Tags

Type your tag names separated by a space and hit enter

Patient characteristics and severity of human rhinovirus infections in children.
J Clin Virol. 2013 Sep; 58(1):216-20.JC

Abstract

BACKGROUND

It is increasingly recognized that human rhinoviruses (HRV) can be associated with severe infections. However, conflicting results have been reported on the relative prevalence and severity of the three HRV species.

OBJECTIVES

The relative prevalence and clinical characteristics of HRV-A, B and C, in children attending a South London teaching hospital were investigated retrospectively.

STUDY DESIGN

Children aged<16 years with episodes of respiratory tract infections and detectable entero/rhinovirus RNA in respiratory samples between November 2009 and December 2010 were investigated. Retrospective case review was performed and patients' characteristics recorded.

RESULTS

Entero/rhinoviruses were the commonest viral pathogens (498/2316; 21.5%). Amongst 204 infection episodes associated with entero/rhinovirus, 167 were typed HRV, HRV-C was the most prevalent (99/167, 59.3%) followed by HRV-A (60/167; 35.9%) and HRV-B (8/167, 4.8%). The severity spectrum of HRV-A and HRV-C infections were similar and affected all parts of the respiratory tract. Co-pathogens were observed in 54 (26.5%) episodes. Severity was increased in patients with non-viral co-pathogens and those with an underlying respiratory condition. Univariate and multiple regression analyses of potential prognostic variables including age, co-pathogens and underlying respiratory illnesses showed that mono-infection with HRV-C, as compared with other HRV species, was associated with more severe disease in young children<3 years.

CONCLUSIONS

HRV-C was the most prevalent species and on its own was associated with severe disease in children<3 years. The association between infection with HRV species and clinical presentation is complex and affected by many confounding factors.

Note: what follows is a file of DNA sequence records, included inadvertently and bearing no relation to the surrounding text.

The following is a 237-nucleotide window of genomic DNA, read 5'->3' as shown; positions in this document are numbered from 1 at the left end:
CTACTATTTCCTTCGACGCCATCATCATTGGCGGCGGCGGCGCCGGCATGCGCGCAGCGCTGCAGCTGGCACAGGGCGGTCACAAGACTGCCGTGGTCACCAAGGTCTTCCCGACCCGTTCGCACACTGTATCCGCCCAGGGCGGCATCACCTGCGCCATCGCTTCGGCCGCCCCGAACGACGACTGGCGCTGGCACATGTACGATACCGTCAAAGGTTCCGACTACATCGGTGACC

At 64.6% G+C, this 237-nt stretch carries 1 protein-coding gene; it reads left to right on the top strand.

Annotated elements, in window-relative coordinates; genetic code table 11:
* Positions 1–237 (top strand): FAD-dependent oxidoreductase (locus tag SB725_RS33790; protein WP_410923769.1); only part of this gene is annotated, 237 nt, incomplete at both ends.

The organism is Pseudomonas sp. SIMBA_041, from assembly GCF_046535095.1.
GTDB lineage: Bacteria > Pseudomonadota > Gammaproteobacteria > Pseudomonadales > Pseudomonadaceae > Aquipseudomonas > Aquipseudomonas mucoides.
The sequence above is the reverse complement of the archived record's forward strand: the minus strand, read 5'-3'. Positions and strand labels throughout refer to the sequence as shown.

Authors+Show Affiliations

Department of Infectious Diseases, King's College London School of Medicine, London, UK.No affiliation info availableNo affiliation info availableNo affiliation info availableNo affiliation info availableNo affiliation info availableNo affiliation info availableNo affiliation info available

Pub Type(s)

Journal Article
Research Support, Non-U.S. Gov't

Language

eng

PubMed ID

23886500

Citation

Lauinger, Ina L., et al. "Patient Characteristics and Severity of Human Rhinovirus Infections in Children." Journal of Clinical Virology : the Official Publication of the Pan American Society for Clinical Virology, vol. 58, no. 1, 2013, pp. 216-20.
Lauinger IL, Bible JM, Halligan EP, et al. Patient characteristics and severity of human rhinovirus infections in children. J Clin Virol. 2013;58(1):216-20.
Lauinger, I. L., Bible, J. M., Halligan, E. P., Bangalore, H., Tosas, O., Aarons, E. J., MacMahon, E., & Tong, C. Y. (2013). Patient characteristics and severity of human rhinovirus infections in children. Journal of Clinical Virology : the Official Publication of the Pan American Society for Clinical Virology, 58(1), 216-20. https://doi.org/10.1016/j.jcv.2013.06.042
Lauinger IL, et al. Patient Characteristics and Severity of Human Rhinovirus Infections in Children. J Clin Virol. 2013;58(1):216-20. PubMed PMID: 23886500.